Happy New Year! Welcome 2012 with motivation and focus to enjoy life and change up anything that bothered you in 2011 (emotionally draining friends/family, anyone?)
If you are like most Americans, you wait until the week after Christmas to make any donations (monetarily or physically) to get that tax deduction before the end of the year. Goodwill was a madhouse last week!
So if you scrambled to make those last minute 2011 donations, keep these points in mind:
- Make sure that you donated to an IRS-qualified, tax-exempt 501(c)3 nonprofit. To verify a charity’s status, check IRS Publication 78 at irs.gov. (Publication 78)
- What is not deductible: payments to individuals, & donations to organizations that are not classified as above
- Charitable contributions are only valuable from a tax standpoint if they exceed the standard deduction (along with other itemized deductions such as home mortgage interest). 2011 standard deduction = $5,800 for most singles and $11,600 for most married couples
- The IRS allows you to deduct the “fair market value” of your goods. In other words, what it would sell for today (like at a thrift store). Goodwill has a valuation guide to give a rundown of price ranges for many items (Donation Guide)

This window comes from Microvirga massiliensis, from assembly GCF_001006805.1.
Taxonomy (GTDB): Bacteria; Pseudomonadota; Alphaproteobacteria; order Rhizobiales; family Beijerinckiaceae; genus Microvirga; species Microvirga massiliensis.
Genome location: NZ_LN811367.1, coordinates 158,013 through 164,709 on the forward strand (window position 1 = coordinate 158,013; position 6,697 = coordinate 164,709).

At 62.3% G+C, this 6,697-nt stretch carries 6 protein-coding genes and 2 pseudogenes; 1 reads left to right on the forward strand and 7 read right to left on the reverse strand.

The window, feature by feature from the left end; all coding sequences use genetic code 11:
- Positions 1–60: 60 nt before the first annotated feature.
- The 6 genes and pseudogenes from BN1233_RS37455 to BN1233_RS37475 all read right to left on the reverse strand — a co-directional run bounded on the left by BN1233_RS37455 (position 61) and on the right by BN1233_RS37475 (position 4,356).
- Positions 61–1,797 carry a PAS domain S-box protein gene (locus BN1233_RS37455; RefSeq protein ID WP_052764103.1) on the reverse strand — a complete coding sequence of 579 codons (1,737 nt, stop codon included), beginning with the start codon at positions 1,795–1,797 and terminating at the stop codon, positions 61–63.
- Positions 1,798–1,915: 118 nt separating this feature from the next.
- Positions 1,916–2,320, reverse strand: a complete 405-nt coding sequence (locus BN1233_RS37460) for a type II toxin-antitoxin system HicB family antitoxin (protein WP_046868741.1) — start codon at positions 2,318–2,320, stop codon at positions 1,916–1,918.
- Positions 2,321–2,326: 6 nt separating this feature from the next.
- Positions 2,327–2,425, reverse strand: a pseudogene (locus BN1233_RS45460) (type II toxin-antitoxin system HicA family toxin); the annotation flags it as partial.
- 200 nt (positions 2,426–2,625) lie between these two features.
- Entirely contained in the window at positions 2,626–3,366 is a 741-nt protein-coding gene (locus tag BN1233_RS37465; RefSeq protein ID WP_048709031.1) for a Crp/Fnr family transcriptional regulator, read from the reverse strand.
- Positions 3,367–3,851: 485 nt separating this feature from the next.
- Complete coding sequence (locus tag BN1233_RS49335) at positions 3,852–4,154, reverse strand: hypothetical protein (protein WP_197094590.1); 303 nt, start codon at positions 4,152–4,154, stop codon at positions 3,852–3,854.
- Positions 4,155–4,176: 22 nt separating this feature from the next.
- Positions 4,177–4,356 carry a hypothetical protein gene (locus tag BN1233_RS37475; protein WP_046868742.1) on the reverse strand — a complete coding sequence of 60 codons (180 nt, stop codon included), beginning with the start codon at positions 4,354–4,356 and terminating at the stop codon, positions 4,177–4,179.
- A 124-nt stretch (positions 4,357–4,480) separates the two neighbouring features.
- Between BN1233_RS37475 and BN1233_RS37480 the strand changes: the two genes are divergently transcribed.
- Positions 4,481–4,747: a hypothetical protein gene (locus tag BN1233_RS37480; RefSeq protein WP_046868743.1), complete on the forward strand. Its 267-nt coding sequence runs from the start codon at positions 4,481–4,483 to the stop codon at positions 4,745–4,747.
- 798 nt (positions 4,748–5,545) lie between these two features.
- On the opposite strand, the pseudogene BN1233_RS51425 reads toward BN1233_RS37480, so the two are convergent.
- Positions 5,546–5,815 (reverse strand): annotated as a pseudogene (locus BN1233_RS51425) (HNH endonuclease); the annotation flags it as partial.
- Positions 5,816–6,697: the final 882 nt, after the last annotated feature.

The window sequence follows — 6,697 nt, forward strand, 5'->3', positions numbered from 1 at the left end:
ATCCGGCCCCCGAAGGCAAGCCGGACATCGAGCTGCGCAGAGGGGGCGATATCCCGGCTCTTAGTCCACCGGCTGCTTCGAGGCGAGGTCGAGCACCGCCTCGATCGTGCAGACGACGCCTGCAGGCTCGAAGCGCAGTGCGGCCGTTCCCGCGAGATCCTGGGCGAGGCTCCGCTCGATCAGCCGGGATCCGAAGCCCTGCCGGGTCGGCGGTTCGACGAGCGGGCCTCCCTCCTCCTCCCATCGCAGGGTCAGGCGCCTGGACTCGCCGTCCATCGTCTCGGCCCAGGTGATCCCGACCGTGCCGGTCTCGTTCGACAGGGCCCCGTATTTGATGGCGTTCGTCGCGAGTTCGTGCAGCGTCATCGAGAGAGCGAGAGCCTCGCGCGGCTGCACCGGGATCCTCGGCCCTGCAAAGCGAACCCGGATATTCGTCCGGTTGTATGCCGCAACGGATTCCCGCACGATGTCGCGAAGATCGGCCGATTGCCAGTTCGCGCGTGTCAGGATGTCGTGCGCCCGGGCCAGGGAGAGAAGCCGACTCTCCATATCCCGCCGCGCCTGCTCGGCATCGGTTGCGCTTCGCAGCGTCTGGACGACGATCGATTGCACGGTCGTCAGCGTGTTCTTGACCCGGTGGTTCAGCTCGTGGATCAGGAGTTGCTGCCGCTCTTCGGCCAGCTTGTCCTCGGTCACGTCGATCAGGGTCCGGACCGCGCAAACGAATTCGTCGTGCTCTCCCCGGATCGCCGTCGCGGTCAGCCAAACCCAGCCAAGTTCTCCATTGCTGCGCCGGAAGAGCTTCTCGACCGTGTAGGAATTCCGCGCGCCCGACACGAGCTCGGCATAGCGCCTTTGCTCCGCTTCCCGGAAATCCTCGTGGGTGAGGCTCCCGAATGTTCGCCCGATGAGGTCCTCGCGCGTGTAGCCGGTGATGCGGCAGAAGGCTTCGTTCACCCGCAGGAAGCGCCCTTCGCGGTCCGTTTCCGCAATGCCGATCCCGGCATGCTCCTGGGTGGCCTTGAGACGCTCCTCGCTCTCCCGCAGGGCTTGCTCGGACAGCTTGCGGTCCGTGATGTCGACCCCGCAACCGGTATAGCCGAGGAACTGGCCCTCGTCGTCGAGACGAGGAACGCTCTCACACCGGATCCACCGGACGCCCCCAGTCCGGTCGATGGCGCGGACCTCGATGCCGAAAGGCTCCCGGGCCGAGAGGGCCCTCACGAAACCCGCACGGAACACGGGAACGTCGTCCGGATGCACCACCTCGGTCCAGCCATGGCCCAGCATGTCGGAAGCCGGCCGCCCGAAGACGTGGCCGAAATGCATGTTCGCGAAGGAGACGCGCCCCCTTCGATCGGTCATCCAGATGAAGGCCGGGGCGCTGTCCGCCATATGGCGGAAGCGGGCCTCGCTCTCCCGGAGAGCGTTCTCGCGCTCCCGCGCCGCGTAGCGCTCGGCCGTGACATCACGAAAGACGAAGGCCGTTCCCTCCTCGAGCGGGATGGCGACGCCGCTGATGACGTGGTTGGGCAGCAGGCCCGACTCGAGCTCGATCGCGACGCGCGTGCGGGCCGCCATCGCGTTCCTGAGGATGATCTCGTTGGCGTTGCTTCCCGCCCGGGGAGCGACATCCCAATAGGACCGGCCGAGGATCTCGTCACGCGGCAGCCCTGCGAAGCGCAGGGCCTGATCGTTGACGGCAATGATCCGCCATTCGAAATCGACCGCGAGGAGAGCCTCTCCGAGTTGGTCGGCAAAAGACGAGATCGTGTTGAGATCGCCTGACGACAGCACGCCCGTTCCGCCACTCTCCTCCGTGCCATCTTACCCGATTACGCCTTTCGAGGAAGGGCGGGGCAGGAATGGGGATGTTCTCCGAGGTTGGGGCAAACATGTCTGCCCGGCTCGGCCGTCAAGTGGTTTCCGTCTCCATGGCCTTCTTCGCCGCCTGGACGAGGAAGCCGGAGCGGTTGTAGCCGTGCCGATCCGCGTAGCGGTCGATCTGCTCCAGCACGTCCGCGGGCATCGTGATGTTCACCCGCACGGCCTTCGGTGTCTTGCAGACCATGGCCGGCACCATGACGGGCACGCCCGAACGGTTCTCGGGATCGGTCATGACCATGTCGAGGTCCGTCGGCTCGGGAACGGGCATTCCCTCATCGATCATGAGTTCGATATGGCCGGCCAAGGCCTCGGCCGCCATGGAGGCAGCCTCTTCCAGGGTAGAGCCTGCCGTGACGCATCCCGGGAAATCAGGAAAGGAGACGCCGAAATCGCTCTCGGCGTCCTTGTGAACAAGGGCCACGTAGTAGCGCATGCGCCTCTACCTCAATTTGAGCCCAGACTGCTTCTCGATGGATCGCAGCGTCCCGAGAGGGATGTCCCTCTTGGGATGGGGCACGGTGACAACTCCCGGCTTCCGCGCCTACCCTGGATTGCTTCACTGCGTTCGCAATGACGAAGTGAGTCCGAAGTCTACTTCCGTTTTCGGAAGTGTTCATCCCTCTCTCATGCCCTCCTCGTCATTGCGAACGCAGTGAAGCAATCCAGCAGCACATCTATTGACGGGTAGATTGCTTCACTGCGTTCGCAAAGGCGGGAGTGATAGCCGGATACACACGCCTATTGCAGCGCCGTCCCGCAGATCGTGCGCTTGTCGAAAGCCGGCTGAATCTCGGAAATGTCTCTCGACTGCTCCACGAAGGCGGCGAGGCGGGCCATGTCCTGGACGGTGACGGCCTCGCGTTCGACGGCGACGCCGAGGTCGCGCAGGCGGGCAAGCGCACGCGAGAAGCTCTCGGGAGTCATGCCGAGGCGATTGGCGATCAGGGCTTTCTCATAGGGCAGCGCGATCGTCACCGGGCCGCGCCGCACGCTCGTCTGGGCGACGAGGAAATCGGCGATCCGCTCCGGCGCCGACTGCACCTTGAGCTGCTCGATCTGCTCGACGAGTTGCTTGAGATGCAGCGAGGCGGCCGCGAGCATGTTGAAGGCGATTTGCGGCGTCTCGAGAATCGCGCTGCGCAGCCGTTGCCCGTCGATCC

- Your stuff must be in good condition in order to take a tax write off. Don’t call Salvation Army to come haul off a 1920 couch with holes and stains.
- Show proof of donations. For goods totaling less than $250, ask the charity for an itemized receipt. For goods worth $250-$500, you will need an itemized receipt and written acknowledgment of your donation from the charity. Anything worth $500-$5,000, requires an itemized receipt, written acknowledgment, plus detailed records of how and when you got the items.
And if all else fails, contact your accountant with any questions that you may have about those donations & deductions!